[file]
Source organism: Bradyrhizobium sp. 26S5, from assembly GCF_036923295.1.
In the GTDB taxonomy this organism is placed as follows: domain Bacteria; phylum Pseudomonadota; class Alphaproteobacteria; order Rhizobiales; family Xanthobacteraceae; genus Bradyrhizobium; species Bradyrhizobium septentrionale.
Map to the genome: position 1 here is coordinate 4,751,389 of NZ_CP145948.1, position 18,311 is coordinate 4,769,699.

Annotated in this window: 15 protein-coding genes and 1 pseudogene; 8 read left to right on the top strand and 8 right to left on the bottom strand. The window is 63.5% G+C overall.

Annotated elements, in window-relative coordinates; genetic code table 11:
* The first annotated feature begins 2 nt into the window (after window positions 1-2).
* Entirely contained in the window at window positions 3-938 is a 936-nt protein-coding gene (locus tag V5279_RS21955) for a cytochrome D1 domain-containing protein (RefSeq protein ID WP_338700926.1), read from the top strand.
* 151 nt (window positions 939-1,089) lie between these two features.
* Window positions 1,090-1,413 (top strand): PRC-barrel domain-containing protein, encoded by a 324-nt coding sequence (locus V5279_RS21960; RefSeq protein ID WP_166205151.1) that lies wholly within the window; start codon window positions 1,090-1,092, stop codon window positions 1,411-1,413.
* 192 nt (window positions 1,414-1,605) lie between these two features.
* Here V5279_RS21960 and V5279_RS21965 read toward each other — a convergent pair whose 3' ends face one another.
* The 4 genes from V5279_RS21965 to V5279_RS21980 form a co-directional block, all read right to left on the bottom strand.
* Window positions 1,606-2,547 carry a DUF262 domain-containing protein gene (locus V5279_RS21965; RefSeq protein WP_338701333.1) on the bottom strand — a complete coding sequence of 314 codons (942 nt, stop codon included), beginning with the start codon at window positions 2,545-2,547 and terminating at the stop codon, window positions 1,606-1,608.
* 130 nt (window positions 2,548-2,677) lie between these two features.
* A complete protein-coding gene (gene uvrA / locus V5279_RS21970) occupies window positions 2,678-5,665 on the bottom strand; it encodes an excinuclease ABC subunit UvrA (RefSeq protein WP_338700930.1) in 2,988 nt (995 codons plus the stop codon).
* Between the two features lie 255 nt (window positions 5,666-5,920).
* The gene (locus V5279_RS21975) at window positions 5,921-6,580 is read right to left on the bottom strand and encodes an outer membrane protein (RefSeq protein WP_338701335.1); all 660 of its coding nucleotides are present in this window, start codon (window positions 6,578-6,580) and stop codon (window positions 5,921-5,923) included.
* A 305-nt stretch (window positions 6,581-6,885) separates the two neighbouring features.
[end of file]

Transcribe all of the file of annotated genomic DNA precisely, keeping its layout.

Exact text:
Source organism: Bradyrhizobium sp. 26S5, from assembly GCF_036923295.1.
In the GTDB taxonomy this organism is placed as follows: domain Bacteria; phylum Pseudomonadota; class Alphaproteobacteria; order Rhizobiales; family Xanthobacteraceae; genus Bradyrhizobium; species Bradyrhizobium septentrionale.
Map to the genome: position 1 here is coordinate 4,751,389 of NZ_CP145948.1, position 18,311 is coordinate 4,769,699.

Annotated in this window: 15 protein-coding genes and 1 pseudogene; 8 read left to right on the top strand and 8 right to left on the bottom strand. The window is 63.5% G+C overall.

Annotated elements, in window-relative coordinates; genetic code table 11:
* The first annotated feature begins 2 nt into the window (after window positions 1-2).
* Entirely contained in the window at window positions 3-938 is a 936-nt protein-coding gene (locus tag V5279_RS21955) for a cytochrome D1 domain-containing protein (RefSeq protein ID WP_338700926.1), read from the top strand.
* 151 nt (window positions 939-1,089) lie between these two features.
* Window positions 1,090-1,413 (top strand): PRC-barrel domain-containing protein, encoded by a 324-nt coding sequence (locus V5279_RS21960; RefSeq protein ID WP_166205151.1) that lies wholly within the window; start codon window positions 1,090-1,092, stop codon window positions 1,411-1,413.
* 192 nt (window positions 1,414-1,605) lie between these two features.
* Here V5279_RS21960 and V5279_RS21965 read toward each other — a convergent pair whose 3' ends face one another.
* The 4 genes from V5279_RS21965 to V5279_RS21980 form a co-directional block, all read right to left on the bottom strand.
* Window positions 1,606-2,547 carry a DUF262 domain-containing protein gene (locus V5279_RS21965; RefSeq protein WP_338701333.1) on the bottom strand — a complete coding sequence of 314 codons (942 nt, stop codon included), beginning with the start codon at window positions 2,545-2,547 and terminating at the stop codon, window positions 1,606-1,608.
* 130 nt (window positions 2,548-2,677) lie between these two features.
* A complete protein-coding gene (gene uvrA / locus V5279_RS21970) occupies window positions 2,678-5,665 on the bottom strand; it encodes an excinuclease ABC subunit UvrA (RefSeq protein WP_338700930.1) in 2,988 nt (995 codons plus the stop codon).
* Between the two features lie 255 nt (window positions 5,666-5,920).
* The gene (locus V5279_RS21975) at window positions 5,921-6,580 is read right to left on the bottom strand and encodes an outer membrane protein (RefSeq protein WP_338701335.1); all 660 of its coding nucleotides are present in this window, start codon (window positions 6,578-6,580) and stop codon (window positions 5,921-5,923) included.
* A 305-nt stretch (window positions 6,581-6,885) separates the two neighbouring features.